Bankruptcy Litigation Briefing

Latest from Bankruptcy Litigation Briefing - Page 2

A recent concurring opinion from a Tenth Circuit decision highlighted the importance of careful pleading in bankruptcy court to ensure a creditor’s prudential standing on appeal. In Slovak Republic v. Loveridge (In re EuroGas, Inc.), the United States Bankruptcy Court for the District of Utah reopened a chapter 7 bankruptcy case to allow the trustee to investigate the ownership of certain interests in talc deposits located in the Slovak Republic that were undisclosed in the…
In the Fyre Festival LLC chapter 7 bankruptcy case, pending in the US Bankruptcy Court for the Southern District of New York, the chapter 7 trustee was recently granted broad authority to conduct 2004 examinations related to a variety of transfers received by vendors of Fyre Festival totaling approximately $5.3 million.  A copy of the Court’s order is available here. The Fyre Festival was promoted as a concert experience in the Bahamas over two…
Following news of the federal Judiciary’s imminent shutdown earlier this month, the government branch now estimates that it has sufficient funding to stay open through January 25, 2019. The delayed closure comes as a result of strong efforts to reduce spending and conserve resources so that court operations can function as long as possible, while the rest of the federal government is subject to the shutdown.  While non-essential travel and hiring has been deferred,…
The government shutdown began on December 22, 2018 and continues.  Recent media covering the shutdown have begun to focus on how this is impacting the federal judiciary — including the federal district & United States bankruptcy courts. According to the Administrative Office of the U.S. Courts, the courts can run through January 11, 2019, i.e., until the end of this week.  After that, nonessential workers may have to stay home.  Read more about the shutdown…
The United States District Court for the Northern District of Texas recently considered the question of which statute applies when a district court seeks to transfer a case related to a bankruptcy proceeding:  28 U.S.C. § 1404 or 28 U.S.C. § 1412?  The answer to this venue question has split district courts across the country. The general transfer-of-venue statute, Section 1404(a), provides that “[f]or the convenience of parties and witnesses, in the interest of justice,…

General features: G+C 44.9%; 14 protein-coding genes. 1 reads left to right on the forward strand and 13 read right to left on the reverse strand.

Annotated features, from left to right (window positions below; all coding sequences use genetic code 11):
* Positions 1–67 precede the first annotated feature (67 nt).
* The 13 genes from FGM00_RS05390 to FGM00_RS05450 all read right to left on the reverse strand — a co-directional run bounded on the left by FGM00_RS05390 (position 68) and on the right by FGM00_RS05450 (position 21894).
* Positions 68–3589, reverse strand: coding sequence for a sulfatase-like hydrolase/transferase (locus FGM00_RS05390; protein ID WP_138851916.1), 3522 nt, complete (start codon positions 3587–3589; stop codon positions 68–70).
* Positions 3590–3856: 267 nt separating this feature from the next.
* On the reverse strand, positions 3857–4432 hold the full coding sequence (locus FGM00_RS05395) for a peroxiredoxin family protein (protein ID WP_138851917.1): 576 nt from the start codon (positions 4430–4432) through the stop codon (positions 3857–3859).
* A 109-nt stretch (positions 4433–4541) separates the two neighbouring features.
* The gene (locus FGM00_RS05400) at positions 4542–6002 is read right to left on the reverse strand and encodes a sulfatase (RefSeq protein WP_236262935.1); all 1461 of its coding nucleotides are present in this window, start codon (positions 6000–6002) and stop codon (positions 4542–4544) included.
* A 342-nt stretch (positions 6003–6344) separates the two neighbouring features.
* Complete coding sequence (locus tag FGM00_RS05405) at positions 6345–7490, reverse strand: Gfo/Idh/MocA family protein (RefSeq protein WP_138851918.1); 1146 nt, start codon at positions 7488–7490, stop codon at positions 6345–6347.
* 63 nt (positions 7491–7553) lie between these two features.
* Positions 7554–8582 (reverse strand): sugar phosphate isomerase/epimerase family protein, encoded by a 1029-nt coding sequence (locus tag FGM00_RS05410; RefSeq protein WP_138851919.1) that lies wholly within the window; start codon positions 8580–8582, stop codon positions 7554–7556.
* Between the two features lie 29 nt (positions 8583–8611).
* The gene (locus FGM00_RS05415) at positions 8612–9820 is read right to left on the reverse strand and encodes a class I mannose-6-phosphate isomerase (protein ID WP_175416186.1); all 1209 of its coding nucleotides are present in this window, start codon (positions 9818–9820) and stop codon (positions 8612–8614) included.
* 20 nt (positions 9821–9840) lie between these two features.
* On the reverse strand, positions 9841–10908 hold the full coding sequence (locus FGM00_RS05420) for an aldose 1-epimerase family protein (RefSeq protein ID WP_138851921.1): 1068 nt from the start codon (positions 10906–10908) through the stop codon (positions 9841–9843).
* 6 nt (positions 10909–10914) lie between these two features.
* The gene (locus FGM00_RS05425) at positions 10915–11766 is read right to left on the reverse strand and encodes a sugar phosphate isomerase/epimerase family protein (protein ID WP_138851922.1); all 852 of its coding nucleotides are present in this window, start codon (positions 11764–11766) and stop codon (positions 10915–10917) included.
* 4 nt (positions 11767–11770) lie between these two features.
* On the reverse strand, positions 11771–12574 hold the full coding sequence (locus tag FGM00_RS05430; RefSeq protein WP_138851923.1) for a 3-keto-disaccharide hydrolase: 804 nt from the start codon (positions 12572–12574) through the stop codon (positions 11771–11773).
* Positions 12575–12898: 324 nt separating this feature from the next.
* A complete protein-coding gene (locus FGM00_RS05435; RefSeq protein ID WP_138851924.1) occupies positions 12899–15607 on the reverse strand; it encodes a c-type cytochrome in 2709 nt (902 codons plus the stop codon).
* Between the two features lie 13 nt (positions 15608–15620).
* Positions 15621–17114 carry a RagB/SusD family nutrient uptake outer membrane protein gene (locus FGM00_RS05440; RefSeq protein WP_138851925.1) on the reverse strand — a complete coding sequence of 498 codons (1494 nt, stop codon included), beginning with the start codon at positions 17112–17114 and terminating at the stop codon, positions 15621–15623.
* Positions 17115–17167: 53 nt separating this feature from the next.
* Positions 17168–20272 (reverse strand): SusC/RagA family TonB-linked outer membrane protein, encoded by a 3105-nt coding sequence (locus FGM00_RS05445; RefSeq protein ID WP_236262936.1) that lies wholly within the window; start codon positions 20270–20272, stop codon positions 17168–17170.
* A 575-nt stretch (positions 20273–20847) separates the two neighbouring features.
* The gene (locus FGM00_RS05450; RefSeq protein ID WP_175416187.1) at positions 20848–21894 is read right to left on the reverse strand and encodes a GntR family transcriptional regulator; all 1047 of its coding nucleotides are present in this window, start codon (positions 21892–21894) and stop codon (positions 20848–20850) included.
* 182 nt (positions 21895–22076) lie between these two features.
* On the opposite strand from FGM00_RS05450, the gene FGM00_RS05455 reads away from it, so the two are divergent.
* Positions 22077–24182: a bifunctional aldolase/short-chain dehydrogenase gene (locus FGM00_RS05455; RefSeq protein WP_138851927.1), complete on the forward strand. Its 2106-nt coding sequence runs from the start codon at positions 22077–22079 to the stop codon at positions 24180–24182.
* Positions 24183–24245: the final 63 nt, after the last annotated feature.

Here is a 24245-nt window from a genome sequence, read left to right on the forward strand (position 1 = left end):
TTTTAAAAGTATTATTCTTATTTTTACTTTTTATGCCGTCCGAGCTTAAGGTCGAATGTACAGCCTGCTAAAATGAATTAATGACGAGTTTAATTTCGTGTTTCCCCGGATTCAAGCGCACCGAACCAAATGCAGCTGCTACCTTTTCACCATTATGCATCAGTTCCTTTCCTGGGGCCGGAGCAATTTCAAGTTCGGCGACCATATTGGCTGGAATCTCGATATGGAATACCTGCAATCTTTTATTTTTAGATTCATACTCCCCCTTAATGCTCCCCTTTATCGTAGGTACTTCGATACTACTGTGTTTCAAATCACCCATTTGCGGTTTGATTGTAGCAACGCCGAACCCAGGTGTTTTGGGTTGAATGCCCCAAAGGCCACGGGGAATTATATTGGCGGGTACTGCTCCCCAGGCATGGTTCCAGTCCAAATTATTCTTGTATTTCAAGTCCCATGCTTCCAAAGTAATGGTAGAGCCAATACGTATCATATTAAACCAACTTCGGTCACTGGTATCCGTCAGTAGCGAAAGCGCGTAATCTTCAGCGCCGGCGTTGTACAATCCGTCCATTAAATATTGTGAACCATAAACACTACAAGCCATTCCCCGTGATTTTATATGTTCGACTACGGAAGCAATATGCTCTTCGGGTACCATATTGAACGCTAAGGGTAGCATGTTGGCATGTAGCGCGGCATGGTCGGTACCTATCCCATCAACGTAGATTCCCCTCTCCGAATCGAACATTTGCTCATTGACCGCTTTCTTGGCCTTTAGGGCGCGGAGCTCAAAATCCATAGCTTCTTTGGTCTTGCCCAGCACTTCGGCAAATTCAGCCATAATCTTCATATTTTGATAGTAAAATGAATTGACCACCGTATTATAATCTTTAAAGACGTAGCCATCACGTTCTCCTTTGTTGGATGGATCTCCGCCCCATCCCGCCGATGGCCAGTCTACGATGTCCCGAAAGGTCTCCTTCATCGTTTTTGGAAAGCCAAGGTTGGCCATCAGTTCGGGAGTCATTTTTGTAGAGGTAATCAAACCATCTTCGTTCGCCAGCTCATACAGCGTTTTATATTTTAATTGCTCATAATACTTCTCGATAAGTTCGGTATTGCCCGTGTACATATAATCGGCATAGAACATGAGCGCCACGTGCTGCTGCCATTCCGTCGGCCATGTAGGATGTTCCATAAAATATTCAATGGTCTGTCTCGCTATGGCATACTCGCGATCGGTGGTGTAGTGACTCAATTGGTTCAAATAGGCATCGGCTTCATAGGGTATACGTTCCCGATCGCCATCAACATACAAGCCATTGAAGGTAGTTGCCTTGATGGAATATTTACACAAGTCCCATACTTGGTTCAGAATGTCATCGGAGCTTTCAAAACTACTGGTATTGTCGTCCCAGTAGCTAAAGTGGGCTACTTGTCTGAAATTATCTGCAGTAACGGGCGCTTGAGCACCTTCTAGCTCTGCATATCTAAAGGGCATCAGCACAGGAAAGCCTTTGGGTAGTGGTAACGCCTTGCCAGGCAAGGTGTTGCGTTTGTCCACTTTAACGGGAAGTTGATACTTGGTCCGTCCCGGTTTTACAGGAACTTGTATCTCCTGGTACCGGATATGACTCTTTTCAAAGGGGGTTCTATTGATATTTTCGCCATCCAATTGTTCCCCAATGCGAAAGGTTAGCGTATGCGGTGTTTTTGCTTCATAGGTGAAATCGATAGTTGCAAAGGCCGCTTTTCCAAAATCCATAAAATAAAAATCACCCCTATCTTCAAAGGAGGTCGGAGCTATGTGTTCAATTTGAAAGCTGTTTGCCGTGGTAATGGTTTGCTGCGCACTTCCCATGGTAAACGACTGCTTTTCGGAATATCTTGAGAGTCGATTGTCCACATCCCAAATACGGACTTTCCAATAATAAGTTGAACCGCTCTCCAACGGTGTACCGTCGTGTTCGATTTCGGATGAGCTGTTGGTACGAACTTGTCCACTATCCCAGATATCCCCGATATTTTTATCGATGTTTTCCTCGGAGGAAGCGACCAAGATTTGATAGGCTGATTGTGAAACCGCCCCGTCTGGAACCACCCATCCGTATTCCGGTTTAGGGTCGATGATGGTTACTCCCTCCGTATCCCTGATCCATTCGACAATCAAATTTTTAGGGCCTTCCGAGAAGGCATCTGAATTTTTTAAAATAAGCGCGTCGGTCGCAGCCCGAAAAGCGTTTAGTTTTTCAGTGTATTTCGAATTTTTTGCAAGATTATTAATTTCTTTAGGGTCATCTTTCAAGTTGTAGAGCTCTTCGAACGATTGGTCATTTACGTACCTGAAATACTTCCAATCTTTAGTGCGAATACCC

Federal courts across the country have issued a warning regarding the use of third-party services.  This warning is applicable to all CM/ECF filers: CM/ECF filers should be aware of the potential to inadvertently share restricted documents when using third-party services or software.  Sharing CM/ECF filing credentials and PACER account credentials with a third-party service provider or designating that provider as a secondary recipient of a Notice of Electronic Filing (NEF) or Notice of Docket Activity (NDA) will give it access…
This week, a electricity supplier, Starion Energy, filed for chapter 11 bankruptcy in the U.S. Bankruptcy Court for the District of Delaware and the case is pending before the Honorable Mary F. Walrath. The Debtor claims that it needs bankruptcy protection because of pending litigation that was brought by the Commonwealth of Massachusetts this fall alleging unfair and deceptive marketing practices, among other claims and seeking more than $30 million. In th action pending in…
The Bankruptcy Appellate Panel of the Sixth Circuit recently held that a post-confirmation motion to dismiss a bankruptcy case is not a final order that is immediately appealable. In this case, the appellants filed a judgment lien against debtor, who subsequently filed for Chapter 13 bankruptcy. Debtor sought to avoid the judgment lien, and appellants filed an objection to the confirmation plan. Appellants and debtor resolved the majority of appellants’ objections. The court confirmed the…
As I previously blogged about, there is a circuit split as to whether, when a trademark owner/licensor files for bankruptcy, the licensee of the trademark can legally continue use of the mark or whether the trademark owner/licensor can reject its obligations under the licensing agreement and effectively prohibit the licensee’s continued use of the mark.  A case arising from the First Circuit, Mission Product Holdings, Inc. v. Tempnology, LLC N/K/A Old Cold LLC, involves this precise question…
In a recent opinion, the U.S. District Court for the Northern District of Texas held that an Equal Employment Opportunity Commission (“EEOC”) action brought against an employer for alleged violations of Title VII of the Civil Rights Act of 1964 is excepted from the automatic stay by 11 U.S.C.§ 362(b)(4) (police and regulatory power exception). The district court held that the whether the claim was excepted from the automatic stay depended upon, whether the…